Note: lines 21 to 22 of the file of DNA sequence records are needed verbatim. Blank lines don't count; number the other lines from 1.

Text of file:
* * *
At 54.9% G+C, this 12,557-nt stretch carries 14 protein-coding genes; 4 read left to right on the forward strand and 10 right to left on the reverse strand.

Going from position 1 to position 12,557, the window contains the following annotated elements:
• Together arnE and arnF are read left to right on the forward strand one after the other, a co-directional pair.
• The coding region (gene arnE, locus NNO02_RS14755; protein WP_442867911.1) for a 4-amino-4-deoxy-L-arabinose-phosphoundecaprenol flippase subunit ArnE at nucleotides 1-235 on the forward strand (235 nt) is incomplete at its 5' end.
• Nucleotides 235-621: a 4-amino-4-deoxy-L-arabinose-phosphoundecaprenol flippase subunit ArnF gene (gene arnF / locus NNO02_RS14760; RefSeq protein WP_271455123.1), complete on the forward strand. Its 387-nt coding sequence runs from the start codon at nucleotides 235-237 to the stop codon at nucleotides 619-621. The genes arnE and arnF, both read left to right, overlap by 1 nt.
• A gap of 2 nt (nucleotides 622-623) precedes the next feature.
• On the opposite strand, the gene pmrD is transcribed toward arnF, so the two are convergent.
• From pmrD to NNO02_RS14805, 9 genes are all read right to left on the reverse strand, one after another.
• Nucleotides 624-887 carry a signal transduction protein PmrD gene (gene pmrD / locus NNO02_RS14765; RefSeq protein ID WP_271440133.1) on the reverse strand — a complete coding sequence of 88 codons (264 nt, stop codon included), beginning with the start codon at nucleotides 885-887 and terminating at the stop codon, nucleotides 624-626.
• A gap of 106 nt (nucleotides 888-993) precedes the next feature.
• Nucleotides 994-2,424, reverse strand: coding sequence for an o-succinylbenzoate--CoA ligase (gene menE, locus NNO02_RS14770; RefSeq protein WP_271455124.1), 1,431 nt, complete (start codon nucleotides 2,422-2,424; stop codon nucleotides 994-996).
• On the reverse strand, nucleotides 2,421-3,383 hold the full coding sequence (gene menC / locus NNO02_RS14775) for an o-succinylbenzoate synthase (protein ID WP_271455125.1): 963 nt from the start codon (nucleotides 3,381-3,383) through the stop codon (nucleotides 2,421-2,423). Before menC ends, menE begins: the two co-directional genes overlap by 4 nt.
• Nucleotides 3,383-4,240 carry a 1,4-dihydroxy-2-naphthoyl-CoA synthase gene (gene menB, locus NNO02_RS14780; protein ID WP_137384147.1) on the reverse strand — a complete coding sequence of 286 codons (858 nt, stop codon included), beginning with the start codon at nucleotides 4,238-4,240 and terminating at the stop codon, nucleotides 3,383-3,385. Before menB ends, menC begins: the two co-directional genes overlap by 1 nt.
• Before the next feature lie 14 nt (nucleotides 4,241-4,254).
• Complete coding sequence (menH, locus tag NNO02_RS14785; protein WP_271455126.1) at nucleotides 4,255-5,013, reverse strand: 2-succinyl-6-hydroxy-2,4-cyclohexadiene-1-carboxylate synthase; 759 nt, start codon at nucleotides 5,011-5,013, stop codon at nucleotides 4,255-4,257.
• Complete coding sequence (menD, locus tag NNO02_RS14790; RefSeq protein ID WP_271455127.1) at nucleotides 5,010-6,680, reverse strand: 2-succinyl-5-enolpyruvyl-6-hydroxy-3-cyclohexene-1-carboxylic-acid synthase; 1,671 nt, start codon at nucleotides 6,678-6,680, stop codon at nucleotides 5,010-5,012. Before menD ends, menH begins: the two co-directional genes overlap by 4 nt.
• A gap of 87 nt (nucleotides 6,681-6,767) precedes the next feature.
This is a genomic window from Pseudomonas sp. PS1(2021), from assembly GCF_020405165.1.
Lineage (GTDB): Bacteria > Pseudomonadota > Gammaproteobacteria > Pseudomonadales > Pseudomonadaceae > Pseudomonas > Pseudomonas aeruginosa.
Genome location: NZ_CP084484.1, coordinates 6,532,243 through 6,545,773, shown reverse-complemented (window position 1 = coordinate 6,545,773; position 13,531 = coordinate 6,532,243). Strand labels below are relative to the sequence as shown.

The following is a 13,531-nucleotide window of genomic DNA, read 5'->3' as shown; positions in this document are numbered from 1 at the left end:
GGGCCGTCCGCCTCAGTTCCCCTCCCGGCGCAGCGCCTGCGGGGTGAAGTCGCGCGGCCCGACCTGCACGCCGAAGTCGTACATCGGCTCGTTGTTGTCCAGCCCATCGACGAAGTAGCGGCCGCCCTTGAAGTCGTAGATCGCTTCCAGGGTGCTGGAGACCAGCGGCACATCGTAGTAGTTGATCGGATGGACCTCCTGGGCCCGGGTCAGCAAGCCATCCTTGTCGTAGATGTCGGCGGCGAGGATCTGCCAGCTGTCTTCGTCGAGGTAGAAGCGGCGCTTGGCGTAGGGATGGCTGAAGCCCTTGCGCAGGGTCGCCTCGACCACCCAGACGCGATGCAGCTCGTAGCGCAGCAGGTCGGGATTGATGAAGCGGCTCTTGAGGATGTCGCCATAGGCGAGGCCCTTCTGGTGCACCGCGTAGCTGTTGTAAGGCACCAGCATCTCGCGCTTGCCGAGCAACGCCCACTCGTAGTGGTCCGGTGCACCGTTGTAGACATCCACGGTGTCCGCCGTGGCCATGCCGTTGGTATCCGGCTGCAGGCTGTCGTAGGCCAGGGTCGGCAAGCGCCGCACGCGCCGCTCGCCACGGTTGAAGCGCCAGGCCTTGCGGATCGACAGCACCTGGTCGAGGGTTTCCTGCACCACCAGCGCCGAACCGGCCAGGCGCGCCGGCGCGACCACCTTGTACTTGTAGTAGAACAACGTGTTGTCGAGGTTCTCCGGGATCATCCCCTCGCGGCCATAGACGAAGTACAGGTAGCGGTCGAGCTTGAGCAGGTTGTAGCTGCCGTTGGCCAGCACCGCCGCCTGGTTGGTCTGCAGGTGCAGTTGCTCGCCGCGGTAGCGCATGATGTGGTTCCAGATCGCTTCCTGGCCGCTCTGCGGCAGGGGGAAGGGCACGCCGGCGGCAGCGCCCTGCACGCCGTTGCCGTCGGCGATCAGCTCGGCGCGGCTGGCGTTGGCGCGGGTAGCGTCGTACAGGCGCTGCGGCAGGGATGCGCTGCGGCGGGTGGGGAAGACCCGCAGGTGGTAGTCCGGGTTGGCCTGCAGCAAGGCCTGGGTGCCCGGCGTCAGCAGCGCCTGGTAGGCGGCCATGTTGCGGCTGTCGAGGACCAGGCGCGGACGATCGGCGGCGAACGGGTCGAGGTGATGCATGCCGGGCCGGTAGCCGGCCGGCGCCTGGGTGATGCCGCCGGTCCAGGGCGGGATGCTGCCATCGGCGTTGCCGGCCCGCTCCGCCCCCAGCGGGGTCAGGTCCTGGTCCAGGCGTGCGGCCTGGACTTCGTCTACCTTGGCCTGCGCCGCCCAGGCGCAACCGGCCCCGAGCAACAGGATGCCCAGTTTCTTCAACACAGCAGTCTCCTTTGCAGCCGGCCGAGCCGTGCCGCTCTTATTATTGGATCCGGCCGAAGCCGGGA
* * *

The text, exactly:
The following is a 13,531-nucleotide window of genomic DNA, read 5'->3' as shown; positions in this document are numbered from 1 at the left end:
GGGCCGTCCGCCTCAGTTCCCCTCCCGGCGCAGCGCCTGCGGGGTGAAGTCGCGCGGCCCGACCTGCACGCCGAAGTCGTACATCGGCTCGTTGTTGTCCAGCCCATCGACGAAGTAGCGGCCGCCCTTGAAGTCGTAGATCGCTTCCAGGGTGCTGGAGACCAGCGGCACATCGTAGTAGTTGATCGGATGGACCTCCTGGGCCCGGGTCAGCAAGCCATCCTTGTCGTAGATGTCGGCGGCGAGGATCTGCCAGCTGTCTTCGTCGAGGTAGAAGCGGCGCTTGGCGTAGGGATGGCTGAAGCCCTTGCGCAGGGTCGCCTCGACCACCCAGACGCGATGCAGCTCGTAGCGCAGCAGGTCGGGATTGATGAAGCGGCTCTTGAGGATGTCGCCATAGGCGAGGCCCTTCTGGTGCACCGCGTAGCTGTTGTAAGGCACCAGCATCTCGCGCTTGCCGAGCAACGCCCACTCGTAGTGGTCCGGTGCACCGTTGTAGACATCCACGGTGTCCGCCGTGGCCATGCCGTTGGTATCCGGCTGCAGGCTGTCGTAGGCCAGGGTCGGCAAGCGCCGCACGCGCCGCTCGCCACGGTTGAAGCGCCAGGCCTTGCGGATCGACAGCACCTGGTCGAGGGTTTCCTGCACCACCAGCGCCGAACCGGCCAGGCGCGCCGGCGCGACCACCTTGTACTTGTAGTAGAACAACGTGTTGTCGAGGTTCTCCGGGATCATCCCCTCGCGGCCATAGACGAAGTACAGGTAGCGGTCGAGCTTGAGCAGGTTGTAGCTGCCGTTGGCCAGCACCGCCGCCTGGTTGGTCTGCAGGTGCAGTTGCTCGCCGCGGTAGCGCATGATGTGGTTCCAGATCGCTTCCTGGCCGCTCTGCGGCAGGGGGAAGGGCACGCCGGCGGCAGCGCCCTGCACGCCGTTGCCGTCGGCGATCAGCTCGGCGCGGCTGGCGTTGGCGCGGGTAGCGTCGTACAGGCGCTGCGGCAGGGATGCGCTGCGGCGGGTGGGGAAGACCCGCAGGTGGTAGTCCGGGTTGGCCTGCAGCAAGGCCTGGGTGCCCGGCGTCAGCAGCGCCTGGTAGGCGGCCATGTTGCGGCTGTCGAGGACCAGGCGCGGACGATCGGCGGCGAACGGGTCGAGGTGATGCATGCCGGGCCGGTAGCCGGCCGGCGCCTGGGTGATGCCGCCGGTCCAGGGCGGGATGCTGCCATCGGCGTTGCCGGCCCGCTCCGCCCCCAGCGGGGTCAGGTCCTGGTCCAGGCGTGCGGCCTGGACTTCGTCTACCTTGGCCTGCGCCGCCCAGGCGCAACCGGCCCCGAGCAACAGGATGCCCAGTTTCTTCAACACAGCAGTCTCCTTTGCAGCCGGCCGAGCCGTGCCGCTCTTATTATTGGATCCGGCCGAAGCCGGGA